Whether the steps toward success are small or a large, community will always play a larger role than the individual. Therefore, it’s essential to surround yourself with people that will help you grow and achieve personal success. However, it’s important not to rely solely on community all the time because when you help yourself, others will be more likely to help you too.
Kevin Lim, 15, South Korea, has been in Beijing 13 years
The individual plays a larger role than community in determining personal success. My opinion is based on two main points: One, the simple fact that everyone is different and two, that the individual accumulation of decisions a person makes are the root of successful or non-successful outcomes.
In order to be successful people need to know themselves first. Everyone has their own unique set of characteristics, attributes, and challenges they face. People generally know themselves and their own behaviors better than anyone else. Community – be it friends, family, or others – generally do not know who you are as well as you do. With that in mind, it’s difficult to view community as the bigger determinant of personal success.
According to research by author and doctor, Jack Phillip London, nearly 65 percent of people were successful in their field when they were free from outside intervention. He claimed that understanding oneself helped develop each person’s foundation, and that that understanding grew deeper as time passed, ultimately contributing to their success. Furthermore, he argued that success is an internal reward for how a person carries out their life, both in business and personal matters.
Secondly, every individual is responsible for his or her own future. The decisions each person makes will have an impact on their lives. Some say that in current times, many people are too quick to adapt to trends in order to survive or succeed. However, deciding to follow the herd may have many negative influences on an individual’s success. Even if a person is “successful” following a trend, they are still technically failing if they don’t bring their own unique style. It is hard to be truly unique when people are too similar to others. In short, opportunities are really what an individual makes of them, and people need to do anything they can to fight their way up the food chain. If you pay attention in school, work hard, stay sober, stay out of trouble, marry young, save your money, and sacrifice for the future, you will get ahead just fine and will find life worth living.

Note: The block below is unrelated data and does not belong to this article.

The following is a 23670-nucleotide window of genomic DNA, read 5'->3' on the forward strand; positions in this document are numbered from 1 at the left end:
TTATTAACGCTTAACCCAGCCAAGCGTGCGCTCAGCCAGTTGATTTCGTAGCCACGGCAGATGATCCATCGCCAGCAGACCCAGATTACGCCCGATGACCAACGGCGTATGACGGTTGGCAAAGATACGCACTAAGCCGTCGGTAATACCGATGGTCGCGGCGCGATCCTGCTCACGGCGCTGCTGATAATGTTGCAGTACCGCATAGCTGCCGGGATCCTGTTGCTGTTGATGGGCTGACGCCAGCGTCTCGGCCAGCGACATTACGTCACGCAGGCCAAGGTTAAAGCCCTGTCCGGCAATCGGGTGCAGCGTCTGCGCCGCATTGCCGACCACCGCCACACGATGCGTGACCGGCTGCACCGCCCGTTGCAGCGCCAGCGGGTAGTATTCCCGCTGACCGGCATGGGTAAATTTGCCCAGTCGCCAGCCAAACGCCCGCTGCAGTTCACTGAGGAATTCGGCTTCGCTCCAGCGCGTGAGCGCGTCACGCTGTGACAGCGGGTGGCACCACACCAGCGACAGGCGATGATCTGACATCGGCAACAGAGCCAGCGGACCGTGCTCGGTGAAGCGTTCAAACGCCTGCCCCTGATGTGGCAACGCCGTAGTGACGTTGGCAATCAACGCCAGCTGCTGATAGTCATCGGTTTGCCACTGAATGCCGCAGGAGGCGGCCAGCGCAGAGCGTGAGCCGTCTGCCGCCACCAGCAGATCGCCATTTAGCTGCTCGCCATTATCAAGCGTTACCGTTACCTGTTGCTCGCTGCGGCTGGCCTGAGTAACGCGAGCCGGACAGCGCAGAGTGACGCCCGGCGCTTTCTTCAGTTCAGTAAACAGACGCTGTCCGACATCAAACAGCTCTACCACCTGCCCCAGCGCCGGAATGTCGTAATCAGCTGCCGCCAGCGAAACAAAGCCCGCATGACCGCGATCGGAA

To reiterate, individuals play a much larger role than communities in determining personal success, not only because personal decisions make great differences, but also because people are unique. One’s self image is of utmost important because if you know who you are and believe in yourself, then you can do practically anything.
This article originally appeared on page 42-43 of the beijingkids November 2015 issue. Click here to read the issue for free on Issuu.com. To find out how you can get your own copy, email firstname.lastname@example.org.
Photos: Courtesy of BIBA